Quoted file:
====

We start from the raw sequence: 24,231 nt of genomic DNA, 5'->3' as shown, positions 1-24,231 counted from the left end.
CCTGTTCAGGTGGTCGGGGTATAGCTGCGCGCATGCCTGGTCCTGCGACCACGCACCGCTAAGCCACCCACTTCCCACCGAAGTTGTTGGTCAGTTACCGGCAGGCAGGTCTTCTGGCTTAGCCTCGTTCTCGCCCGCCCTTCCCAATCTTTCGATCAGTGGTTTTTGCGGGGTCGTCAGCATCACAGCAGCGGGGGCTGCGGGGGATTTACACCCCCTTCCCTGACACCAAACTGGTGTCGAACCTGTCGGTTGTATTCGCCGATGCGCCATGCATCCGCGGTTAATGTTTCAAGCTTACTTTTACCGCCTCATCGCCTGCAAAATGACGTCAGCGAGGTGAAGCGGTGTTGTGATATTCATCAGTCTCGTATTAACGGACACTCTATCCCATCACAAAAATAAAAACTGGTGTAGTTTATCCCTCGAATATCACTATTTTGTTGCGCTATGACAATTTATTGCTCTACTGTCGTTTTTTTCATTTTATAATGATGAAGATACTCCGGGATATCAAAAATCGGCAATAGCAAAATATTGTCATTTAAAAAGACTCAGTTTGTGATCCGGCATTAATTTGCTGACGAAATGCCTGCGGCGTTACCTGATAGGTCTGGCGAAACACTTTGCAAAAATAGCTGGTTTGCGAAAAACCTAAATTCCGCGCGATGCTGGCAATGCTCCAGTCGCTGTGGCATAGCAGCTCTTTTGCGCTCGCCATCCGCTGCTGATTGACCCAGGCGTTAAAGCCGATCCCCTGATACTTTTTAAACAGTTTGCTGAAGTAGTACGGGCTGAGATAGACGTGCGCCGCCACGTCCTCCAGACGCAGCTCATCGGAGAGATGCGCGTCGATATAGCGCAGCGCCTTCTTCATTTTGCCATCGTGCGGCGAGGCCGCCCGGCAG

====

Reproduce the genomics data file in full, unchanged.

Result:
We start from the raw sequence: 24,231 nt of genomic DNA, 5'->3' as shown, positions 1-24,231 counted from the left end.
CCTGTTCAGGTGGTCGGGGTATAGCTGCGCGCATGCCTGGTCCTGCGACCACGCACCGCTAAGCCACCCACTTCCCACCGAAGTTGTTGGTCAGTTACCGGCAGGCAGGTCTTCTGGCTTAGCCTCGTTCTCGCCCGCCCTTCCCAATCTTTCGATCAGTGGTTTTTGCGGGGTCGTCAGCATCACAGCAGCGGGGGCTGCGGGGGATTTACACCCCCTTCCCTGACACCAAACTGGTGTCGAACCTGTCGGTTGTATTCGCCGATGCGCCATGCATCCGCGGTTAATGTTTCAAGCTTACTTTTACCGCCTCATCGCCTGCAAAATGACGTCAGCGAGGTGAAGCGGTGTTGTGATATTCATCAGTCTCGTATTAACGGACACTCTATCCCATCACAAAAATAAAAACTGGTGTAGTTTATCCCTCGAATATCACTATTTTGTTGCGCTATGACAATTTATTGCTCTACTGTCGTTTTTTTCATTTTATAATGATGAAGATACTCCGGGATATCAAAAATCGGCAATAGCAAAATATTGTCATTTAAAAAGACTCAGTTTGTGATCCGGCATTAATTTGCTGACGAAATGCCTGCGGCGTTACCTGATAGGTCTGGCGAAACACTTTGCAAAAATAGCTGGTTTGCGAAAAACCTAAATTCCGCGCGATGCTGGCAATGCTCCAGTCGCTGTGGCATAGCAGCTCTTTTGCGCTCGCCATCCGCTGCTGATTGACCCAGGCGTTAAAGCCGATCCCCTGATACTTTTTAAACAGTTTGCTGAAGTAGTACGGGCTGAGATAGACGTGCGCCGCCACGTCCTCCAGACGCAGCTCATCGGAGAGATGCGCGTCGATATAGCGCAGCGCCTTCTTCATTTTGCCATCGTGCGGCGAGGCCGCCCGGCAG